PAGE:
The awareness of these circles of acceptance are particularly important for innovation teams, who are supposed to keep the fire of innovation burning throughout the organization. Not only the innovation team must maintain healthy connections within the team, but especially in all its relations with its stakeholders. You can shout “change” as much as you want in an organization, if you are not accepted as a person, in your role as innovator, and genuinely being called, you can forget about all the “tricks” you have in your pocket. They remain what they are. Tricks.
Therefore, I prefer to being called as-a-person. The tricks are a bonus. Some people think they have no tricks. I don’t believe that. But even in the hypothetical case that you don’t have tricks, you can still give energy, have impact and being called as a change agent IF you are accepted as a person.
I want to be called as a person
I want to be loved
Recognition is not good enough. Recognition is like a compromise: if I am not capable of receiving love, I compromise on recognition. That’s why a tap on a shoulder, a holding arm, a hug are only relevant if they are real. The animal in us just senses when these are un-real.
So, what does it take to be real ?
In addition of having acceptance at all levels, what else is required ? For me what makes the real difference is the way a person approaches me with a healthy mix of love and courage, combined with an equally healthy balance of guilt, shame, and vulnerability. With respect for primary and secondary circuits.
The Love/Courage mix:
- I may have a lot of courage when giving feedback to a colleague, a partner, a business partner, etc. But if this courage is not rooted in a feeling of love for that other person, then I end up with “active destruction”, the effect of a dirty forward tackle in football. Many companies have unfortunately a culture of forward tackle.
- On the other hand, when I approach the person with love but without courage, then the effect of my intervention is one of “passive destruction”, unaware of the emotion
The Guilt/Shame mix
In a very similar way, guilt and shame go together. Guilt without shame is inwards focus. It leads to depression, in a slow and creepy way. Leading to aggression against yourself. On the other hand, shame without guilt is again like the forward-tackle. Not creepy, but blow in the face, active aggression against yourself.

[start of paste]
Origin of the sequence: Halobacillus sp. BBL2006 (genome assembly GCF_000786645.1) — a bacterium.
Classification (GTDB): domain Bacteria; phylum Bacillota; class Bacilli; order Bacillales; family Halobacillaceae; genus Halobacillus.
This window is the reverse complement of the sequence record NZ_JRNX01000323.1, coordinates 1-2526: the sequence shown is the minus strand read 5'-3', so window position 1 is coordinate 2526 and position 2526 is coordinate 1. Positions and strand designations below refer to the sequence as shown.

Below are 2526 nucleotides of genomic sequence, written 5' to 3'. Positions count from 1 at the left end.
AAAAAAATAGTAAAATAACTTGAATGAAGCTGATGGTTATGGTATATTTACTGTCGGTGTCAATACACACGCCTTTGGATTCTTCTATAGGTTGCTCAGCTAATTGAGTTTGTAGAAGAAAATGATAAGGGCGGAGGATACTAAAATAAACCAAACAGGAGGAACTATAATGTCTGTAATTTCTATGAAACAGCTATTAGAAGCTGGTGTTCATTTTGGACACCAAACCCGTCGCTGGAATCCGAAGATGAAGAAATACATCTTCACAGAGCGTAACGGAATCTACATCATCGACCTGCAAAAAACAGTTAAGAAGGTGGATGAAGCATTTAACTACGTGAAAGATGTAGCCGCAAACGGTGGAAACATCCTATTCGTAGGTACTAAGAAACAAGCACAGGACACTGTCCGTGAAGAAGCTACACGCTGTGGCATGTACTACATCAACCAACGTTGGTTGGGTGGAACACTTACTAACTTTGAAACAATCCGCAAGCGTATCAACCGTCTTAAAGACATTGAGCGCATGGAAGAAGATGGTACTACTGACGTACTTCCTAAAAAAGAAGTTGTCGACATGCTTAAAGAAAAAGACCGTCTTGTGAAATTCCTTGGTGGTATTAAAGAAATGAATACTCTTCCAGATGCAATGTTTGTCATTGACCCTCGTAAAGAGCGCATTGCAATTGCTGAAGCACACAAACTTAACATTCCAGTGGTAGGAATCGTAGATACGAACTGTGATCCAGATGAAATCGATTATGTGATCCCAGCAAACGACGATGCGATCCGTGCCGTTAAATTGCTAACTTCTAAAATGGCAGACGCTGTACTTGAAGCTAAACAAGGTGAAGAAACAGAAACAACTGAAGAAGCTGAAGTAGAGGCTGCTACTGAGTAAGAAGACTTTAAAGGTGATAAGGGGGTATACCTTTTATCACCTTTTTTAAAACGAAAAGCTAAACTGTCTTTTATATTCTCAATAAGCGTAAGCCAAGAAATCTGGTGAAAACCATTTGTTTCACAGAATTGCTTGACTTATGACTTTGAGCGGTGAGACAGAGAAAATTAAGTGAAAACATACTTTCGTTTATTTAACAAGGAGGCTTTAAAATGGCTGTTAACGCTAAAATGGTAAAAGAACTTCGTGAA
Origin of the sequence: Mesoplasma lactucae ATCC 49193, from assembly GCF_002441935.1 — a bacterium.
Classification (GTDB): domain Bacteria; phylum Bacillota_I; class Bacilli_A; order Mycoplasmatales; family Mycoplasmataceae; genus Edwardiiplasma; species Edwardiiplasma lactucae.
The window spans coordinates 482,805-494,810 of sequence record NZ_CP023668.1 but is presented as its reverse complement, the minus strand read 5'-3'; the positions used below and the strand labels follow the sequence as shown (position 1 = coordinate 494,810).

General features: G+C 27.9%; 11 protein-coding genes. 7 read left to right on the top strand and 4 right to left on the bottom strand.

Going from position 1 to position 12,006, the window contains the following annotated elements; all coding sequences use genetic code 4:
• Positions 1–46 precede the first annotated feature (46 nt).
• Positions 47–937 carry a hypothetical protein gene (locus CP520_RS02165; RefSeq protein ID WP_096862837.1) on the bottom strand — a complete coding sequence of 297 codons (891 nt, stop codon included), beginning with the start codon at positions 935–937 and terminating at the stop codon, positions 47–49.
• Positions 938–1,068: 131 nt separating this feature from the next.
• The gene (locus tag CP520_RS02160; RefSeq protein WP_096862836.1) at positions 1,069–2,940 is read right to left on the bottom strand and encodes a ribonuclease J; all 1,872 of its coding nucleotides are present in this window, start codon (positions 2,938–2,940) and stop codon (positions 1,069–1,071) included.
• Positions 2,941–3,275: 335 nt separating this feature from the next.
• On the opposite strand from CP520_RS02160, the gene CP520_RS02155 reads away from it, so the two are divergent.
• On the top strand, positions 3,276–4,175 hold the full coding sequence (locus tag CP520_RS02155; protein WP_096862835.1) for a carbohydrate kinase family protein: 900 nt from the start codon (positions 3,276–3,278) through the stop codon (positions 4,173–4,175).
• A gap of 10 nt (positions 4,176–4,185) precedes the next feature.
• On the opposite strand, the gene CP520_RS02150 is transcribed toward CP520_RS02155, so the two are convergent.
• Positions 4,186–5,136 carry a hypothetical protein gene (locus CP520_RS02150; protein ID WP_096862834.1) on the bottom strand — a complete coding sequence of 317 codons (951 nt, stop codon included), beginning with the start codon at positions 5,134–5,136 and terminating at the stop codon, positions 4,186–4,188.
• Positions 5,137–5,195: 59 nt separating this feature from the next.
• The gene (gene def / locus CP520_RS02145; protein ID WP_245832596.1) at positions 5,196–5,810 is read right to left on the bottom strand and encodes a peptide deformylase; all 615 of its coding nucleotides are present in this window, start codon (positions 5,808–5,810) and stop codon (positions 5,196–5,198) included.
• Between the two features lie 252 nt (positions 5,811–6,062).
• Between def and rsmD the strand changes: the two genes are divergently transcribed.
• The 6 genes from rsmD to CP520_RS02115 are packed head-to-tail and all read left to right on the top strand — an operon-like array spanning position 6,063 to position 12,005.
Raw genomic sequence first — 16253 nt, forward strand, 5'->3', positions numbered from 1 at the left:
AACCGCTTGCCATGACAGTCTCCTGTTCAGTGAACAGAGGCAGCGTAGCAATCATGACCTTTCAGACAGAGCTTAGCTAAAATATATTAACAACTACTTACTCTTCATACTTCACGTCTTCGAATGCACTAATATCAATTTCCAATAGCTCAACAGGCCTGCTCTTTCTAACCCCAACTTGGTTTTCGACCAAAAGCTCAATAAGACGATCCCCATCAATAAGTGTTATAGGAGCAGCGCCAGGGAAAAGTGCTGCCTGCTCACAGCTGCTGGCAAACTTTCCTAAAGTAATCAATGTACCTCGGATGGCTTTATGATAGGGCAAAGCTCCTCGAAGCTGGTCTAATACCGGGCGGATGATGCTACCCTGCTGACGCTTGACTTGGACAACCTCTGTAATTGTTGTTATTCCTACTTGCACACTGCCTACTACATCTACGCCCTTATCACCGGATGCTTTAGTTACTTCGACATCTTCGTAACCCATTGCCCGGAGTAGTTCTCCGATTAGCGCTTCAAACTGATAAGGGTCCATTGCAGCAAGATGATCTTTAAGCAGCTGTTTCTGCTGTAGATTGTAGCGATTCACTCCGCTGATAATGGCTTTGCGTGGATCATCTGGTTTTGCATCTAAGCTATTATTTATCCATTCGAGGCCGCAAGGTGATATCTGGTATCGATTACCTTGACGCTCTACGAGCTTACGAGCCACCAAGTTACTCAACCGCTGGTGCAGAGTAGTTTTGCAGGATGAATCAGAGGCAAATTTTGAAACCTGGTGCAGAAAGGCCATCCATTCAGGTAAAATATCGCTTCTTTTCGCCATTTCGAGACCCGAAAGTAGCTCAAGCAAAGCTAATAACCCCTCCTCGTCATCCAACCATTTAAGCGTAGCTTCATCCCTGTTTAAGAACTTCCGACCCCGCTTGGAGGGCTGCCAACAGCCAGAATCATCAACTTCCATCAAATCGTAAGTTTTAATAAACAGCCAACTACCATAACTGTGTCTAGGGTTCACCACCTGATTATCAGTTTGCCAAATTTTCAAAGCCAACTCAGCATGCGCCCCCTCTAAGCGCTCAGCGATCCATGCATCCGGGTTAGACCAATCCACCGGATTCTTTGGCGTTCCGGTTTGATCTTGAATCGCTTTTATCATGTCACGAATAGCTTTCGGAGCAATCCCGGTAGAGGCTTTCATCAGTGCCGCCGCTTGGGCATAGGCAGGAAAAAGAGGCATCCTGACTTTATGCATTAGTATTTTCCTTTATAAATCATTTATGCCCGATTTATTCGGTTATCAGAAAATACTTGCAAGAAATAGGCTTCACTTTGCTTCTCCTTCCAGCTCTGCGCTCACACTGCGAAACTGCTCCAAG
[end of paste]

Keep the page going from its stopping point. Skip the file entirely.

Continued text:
Vulnerability. I have already very often mentioned vulnerability in my blog posts. Suffice to say here that showing vulnerability in the safe primary circuit should be ok. Only works of course if the connections in that primary circuit are healthy.
Illustration by Hugh MacLeod
Secondary circuits. Last but not least, let’s pay some attention to secondary circuits. There is nothing wrong with secondary circuits. On the contrary, they need to exists to feed a healthy primary circuit, to be supportive of the primary circuit. The problem starts with secondary circuits that are NOT supportive to the primary, and even are counter-productive. Those are the rotten apples. But the secondary circuits need to be made explicit. And for a really healthy system, it would be better that many of the secondary circuits’ discussions are held in the primary circuit for the benefit of the whole team.
Our goal should be
to make the primary circuit stronger
than the secondary circuits
and not the other way around in many organizations.
What happens a lot in “shake the tree” experiments, is that one or more levels of acceptance are skipped. Or that awareness about the effects of energy drains, power games, and illusion building are being denied. Or that we don’t expose the right mix of love/courage, of guilt/shame, of vulnerability in our day to day connections. That we start jumping into the “how” before questioning the “why” and the desired outcome.
Therefore, let’s first check if our connections are pure, healthy and real. This is the only possible foundation for a deep change that is sustainable on the long term.